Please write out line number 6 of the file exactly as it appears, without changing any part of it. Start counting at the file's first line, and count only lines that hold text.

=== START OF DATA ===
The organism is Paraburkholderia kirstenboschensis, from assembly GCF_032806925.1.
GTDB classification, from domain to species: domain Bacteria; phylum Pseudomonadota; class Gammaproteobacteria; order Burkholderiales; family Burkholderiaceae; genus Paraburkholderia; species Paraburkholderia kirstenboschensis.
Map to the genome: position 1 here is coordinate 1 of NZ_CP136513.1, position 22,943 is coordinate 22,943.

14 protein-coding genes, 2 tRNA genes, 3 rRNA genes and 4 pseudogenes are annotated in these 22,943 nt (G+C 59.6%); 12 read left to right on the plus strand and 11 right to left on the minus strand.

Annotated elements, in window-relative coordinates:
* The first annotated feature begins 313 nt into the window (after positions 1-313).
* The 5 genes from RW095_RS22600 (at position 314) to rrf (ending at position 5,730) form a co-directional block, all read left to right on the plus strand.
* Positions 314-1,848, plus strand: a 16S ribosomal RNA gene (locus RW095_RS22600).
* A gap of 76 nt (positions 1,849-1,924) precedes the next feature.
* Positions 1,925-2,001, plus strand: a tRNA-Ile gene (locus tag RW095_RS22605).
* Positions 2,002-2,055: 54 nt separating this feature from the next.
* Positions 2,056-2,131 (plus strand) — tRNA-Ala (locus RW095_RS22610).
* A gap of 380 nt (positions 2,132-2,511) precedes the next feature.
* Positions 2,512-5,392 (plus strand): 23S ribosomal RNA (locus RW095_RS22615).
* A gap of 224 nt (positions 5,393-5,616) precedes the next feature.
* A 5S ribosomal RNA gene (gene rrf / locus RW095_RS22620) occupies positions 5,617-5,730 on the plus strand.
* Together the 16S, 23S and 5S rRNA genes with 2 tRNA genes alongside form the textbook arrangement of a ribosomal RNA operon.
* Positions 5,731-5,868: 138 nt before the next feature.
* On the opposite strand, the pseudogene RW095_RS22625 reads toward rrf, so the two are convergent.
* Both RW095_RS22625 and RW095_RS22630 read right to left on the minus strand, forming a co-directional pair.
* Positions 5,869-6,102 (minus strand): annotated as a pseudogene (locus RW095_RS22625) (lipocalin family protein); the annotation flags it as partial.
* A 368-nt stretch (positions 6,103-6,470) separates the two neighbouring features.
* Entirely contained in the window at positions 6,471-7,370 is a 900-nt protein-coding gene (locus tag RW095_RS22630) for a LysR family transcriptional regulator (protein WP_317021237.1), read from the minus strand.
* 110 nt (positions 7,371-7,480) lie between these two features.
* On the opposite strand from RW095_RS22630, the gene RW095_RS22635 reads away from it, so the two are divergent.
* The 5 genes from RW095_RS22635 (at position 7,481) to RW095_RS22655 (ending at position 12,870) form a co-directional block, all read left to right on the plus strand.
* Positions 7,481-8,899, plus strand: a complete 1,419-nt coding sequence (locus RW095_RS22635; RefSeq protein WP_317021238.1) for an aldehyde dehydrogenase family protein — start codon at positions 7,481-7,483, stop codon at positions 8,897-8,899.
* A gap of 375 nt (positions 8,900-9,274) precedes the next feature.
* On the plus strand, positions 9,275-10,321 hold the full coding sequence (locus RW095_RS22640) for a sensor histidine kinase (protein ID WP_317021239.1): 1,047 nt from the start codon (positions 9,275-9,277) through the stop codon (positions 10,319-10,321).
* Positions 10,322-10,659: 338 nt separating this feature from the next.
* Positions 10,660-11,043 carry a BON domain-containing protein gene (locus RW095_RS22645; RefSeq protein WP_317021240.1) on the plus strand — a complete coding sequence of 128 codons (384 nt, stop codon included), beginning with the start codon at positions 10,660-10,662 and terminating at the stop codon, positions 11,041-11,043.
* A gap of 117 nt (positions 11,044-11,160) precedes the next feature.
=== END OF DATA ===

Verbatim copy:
* The first annotated feature begins 313 nt into the window (after positions 1-313).